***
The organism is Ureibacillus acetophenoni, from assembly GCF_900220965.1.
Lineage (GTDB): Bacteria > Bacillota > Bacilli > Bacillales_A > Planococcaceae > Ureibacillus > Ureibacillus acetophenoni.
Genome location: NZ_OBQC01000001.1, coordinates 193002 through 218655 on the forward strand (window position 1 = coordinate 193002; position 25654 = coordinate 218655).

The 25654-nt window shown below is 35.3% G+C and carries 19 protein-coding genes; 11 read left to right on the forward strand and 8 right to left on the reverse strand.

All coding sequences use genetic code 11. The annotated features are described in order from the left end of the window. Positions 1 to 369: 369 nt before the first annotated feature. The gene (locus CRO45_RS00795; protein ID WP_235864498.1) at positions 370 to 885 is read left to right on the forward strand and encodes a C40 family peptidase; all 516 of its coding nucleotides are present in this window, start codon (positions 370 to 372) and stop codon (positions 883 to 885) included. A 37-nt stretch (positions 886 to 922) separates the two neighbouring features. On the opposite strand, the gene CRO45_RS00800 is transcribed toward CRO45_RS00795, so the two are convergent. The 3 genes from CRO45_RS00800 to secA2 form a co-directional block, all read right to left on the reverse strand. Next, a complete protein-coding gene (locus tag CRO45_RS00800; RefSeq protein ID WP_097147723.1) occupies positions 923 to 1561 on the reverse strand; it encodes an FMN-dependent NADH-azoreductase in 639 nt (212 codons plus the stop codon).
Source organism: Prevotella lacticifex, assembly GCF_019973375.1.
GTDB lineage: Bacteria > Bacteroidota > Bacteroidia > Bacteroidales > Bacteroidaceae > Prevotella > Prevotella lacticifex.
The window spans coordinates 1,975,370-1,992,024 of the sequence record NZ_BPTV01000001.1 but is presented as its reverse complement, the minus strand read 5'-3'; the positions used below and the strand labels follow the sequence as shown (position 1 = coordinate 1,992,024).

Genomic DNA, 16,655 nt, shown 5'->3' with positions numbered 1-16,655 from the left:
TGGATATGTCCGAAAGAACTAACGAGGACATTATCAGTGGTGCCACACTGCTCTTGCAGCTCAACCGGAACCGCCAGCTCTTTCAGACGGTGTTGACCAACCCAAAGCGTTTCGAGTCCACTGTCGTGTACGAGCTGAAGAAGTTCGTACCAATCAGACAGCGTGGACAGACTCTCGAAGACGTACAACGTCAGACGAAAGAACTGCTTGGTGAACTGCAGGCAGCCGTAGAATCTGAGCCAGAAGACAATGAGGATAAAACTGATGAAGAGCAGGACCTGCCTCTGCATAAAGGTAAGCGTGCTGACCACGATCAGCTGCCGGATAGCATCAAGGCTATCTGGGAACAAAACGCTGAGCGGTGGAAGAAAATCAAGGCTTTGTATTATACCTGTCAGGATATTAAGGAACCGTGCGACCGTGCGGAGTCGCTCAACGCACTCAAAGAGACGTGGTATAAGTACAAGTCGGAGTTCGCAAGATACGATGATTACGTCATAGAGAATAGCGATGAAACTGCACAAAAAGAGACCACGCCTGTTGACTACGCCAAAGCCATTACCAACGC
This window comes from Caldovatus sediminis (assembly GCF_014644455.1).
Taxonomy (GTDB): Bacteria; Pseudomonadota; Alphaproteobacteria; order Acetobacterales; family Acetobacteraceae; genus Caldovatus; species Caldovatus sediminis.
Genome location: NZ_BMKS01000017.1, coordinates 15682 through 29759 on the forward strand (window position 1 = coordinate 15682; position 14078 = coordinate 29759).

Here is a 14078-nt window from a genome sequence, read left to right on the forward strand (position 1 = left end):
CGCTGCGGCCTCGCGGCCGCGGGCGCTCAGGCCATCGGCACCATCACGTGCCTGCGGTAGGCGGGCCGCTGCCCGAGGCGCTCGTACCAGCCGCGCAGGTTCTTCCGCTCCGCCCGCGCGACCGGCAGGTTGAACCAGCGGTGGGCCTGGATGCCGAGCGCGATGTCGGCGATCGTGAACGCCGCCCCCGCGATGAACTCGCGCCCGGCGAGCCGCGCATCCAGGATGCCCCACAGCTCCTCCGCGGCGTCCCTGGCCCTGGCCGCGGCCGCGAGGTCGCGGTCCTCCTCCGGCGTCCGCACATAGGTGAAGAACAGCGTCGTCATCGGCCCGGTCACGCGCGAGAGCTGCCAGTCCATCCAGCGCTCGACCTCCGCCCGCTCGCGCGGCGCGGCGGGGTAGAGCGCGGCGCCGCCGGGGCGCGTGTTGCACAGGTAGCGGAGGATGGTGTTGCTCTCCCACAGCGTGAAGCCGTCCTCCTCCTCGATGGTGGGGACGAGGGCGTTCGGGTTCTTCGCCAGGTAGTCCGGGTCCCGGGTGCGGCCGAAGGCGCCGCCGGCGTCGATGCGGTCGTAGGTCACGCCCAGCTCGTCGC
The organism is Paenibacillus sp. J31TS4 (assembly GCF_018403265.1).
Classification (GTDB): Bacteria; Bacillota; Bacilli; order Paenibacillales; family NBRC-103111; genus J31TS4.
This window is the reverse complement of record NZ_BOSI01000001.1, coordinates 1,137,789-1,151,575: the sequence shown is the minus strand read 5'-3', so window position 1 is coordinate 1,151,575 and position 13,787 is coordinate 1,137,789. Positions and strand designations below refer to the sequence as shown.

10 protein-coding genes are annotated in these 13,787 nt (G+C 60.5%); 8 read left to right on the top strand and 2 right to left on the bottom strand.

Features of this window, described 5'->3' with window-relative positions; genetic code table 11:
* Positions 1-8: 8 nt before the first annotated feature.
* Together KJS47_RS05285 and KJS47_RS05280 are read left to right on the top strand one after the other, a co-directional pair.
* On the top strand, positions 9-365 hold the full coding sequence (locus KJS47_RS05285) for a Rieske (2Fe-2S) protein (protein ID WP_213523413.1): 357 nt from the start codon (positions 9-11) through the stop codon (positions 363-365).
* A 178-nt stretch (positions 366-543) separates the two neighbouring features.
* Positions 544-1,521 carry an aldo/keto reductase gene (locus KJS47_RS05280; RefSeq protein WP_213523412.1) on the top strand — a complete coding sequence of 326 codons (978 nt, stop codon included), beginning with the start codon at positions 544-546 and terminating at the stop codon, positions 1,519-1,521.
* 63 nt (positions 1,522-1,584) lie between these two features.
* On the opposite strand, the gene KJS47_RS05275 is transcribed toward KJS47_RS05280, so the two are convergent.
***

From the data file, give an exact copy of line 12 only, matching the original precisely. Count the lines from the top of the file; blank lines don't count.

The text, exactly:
Taxonomy (GTDB): Bacteria; Pseudomonadota; Alphaproteobacteria; order Acetobacterales; family Acetobacteraceae; genus Caldovatus; species Caldovatus sediminis.